Trusted resources

I can’t recommend the following professionals and resources enough!

Performance and class videos, documentaries, tutorials on hair, make-up and pointe shoes including darning, etc

The most incredible photos taken in an environment where you’ll learn so much about yourself as well as technique with ex-ballet dancers and teachers Rachel and Andrew. Also the best headshots! Rachel Neville Photography

2023 leotard guide
Previous guides available. Contact me to talk about it.

Nicole Ligioso, master pointe shoe fitter
[email protected]

From Nicole:

As a master pointe shoe fitter, my passion is to find the best possible pointe shoe for each dancer. A dancer en pointe needs a shoe that will highlight their foot as well as demonstrate technical functionality. The wrong pointe shoe can undermine a student’s progress and can also interfere with future advancement in the classroom and on the stage.

As you may have heard, we have closed the Benicia Dancewear boutique. However, I am still offering remote personal consultations to assist students and professionals find the best possible pointe shoes. Zoom appointments are now available!

  • $50 Fee for the 1st appointment which includes interview, history, measurements and current pictures with advice. As well as assisting in finding the first shoe.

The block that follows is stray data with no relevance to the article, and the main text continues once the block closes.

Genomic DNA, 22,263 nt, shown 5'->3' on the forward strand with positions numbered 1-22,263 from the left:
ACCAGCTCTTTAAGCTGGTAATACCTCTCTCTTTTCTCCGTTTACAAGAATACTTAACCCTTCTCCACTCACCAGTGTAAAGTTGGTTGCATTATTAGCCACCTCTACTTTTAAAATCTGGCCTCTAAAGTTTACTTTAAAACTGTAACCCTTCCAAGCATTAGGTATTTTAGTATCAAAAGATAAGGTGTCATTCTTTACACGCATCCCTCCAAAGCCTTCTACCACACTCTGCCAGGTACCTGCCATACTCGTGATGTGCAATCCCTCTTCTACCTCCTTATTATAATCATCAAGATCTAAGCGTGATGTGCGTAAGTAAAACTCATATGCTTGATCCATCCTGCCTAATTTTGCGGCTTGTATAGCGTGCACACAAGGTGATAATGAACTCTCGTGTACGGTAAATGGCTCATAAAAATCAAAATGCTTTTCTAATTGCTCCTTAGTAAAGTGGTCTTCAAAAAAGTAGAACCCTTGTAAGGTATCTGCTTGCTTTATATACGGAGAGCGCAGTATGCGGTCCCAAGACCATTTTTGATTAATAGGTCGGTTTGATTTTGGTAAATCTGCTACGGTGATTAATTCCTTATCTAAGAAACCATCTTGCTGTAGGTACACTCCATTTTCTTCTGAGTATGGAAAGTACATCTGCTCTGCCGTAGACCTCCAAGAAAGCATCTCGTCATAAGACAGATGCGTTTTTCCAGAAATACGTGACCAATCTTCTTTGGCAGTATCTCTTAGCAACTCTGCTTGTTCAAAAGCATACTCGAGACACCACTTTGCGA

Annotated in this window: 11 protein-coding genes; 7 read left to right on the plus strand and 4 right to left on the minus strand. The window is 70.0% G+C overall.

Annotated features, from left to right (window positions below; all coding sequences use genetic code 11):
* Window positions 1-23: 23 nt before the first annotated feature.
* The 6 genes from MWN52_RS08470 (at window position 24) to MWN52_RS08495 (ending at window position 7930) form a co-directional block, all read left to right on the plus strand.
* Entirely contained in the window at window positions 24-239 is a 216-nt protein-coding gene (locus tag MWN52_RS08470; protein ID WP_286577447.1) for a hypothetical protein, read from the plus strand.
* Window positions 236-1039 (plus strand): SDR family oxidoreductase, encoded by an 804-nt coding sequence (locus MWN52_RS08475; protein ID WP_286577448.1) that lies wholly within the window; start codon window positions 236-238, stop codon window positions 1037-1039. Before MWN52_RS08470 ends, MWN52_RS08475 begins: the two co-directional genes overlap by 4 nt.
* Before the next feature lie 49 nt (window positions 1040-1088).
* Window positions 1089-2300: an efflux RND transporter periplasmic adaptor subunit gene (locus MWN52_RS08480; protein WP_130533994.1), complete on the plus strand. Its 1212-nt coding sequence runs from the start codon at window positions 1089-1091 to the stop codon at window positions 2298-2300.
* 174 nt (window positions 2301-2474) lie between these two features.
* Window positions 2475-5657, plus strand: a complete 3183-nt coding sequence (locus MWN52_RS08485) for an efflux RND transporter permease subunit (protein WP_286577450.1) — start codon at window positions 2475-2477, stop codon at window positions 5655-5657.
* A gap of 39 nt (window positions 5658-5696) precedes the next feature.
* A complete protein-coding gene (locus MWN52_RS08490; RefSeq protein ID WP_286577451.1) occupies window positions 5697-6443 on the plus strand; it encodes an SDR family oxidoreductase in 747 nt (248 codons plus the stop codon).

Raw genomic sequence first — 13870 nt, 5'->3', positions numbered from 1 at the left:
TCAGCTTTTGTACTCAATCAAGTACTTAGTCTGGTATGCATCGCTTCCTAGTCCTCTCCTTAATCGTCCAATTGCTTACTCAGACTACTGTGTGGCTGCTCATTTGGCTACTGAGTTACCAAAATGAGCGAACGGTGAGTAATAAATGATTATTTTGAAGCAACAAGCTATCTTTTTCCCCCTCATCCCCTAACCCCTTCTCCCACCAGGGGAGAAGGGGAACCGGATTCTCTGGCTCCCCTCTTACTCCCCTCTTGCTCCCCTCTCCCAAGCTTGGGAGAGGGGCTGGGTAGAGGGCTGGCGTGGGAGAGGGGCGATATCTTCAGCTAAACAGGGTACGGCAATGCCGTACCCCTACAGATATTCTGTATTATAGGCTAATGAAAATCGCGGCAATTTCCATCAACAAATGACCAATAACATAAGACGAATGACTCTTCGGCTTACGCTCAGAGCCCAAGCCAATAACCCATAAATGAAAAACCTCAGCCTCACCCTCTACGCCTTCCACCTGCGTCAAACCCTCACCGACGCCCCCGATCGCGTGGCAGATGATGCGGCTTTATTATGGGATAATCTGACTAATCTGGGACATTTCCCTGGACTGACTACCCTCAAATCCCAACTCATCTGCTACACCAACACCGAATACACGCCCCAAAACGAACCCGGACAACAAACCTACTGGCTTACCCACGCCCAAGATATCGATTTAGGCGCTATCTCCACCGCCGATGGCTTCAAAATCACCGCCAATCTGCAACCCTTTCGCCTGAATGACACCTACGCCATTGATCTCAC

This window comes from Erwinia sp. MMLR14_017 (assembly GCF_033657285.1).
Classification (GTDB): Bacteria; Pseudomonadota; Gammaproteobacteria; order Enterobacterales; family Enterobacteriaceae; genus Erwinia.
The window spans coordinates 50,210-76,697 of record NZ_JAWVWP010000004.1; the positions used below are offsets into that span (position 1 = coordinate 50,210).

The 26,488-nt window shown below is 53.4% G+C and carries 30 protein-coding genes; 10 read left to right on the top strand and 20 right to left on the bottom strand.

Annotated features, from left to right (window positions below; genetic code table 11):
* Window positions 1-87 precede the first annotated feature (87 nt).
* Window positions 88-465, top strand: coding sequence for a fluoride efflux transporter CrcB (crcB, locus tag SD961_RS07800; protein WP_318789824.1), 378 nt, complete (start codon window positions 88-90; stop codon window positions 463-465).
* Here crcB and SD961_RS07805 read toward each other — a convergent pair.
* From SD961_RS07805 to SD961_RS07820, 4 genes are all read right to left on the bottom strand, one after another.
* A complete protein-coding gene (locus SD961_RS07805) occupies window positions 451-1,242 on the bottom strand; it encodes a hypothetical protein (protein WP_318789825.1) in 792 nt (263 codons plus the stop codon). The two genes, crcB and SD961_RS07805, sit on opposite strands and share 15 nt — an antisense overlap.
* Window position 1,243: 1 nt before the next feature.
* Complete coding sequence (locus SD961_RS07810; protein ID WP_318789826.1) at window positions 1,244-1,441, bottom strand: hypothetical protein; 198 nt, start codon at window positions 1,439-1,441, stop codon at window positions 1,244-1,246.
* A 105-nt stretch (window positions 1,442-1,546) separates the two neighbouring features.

• Once the dancer is on the roster, they can book 15 min Zoom or Facetime calls for follow up shoes and trouble shooting for $25.

Robert Van Buren – in person in NYC and virtually anywhere.
[email protected]

Here is why I recommend seeing Robert. What he offers is very different than a doctor or physical therapist. He is trained to see the body as a whole and specializes in working with dancers and athletes. He roots out the cause of whatever is going on, whether it’s a current injury, or something that is limiting the dancer or may be going on under the surface and could lead to an injury. He then educates the dancer while working on the issue(s).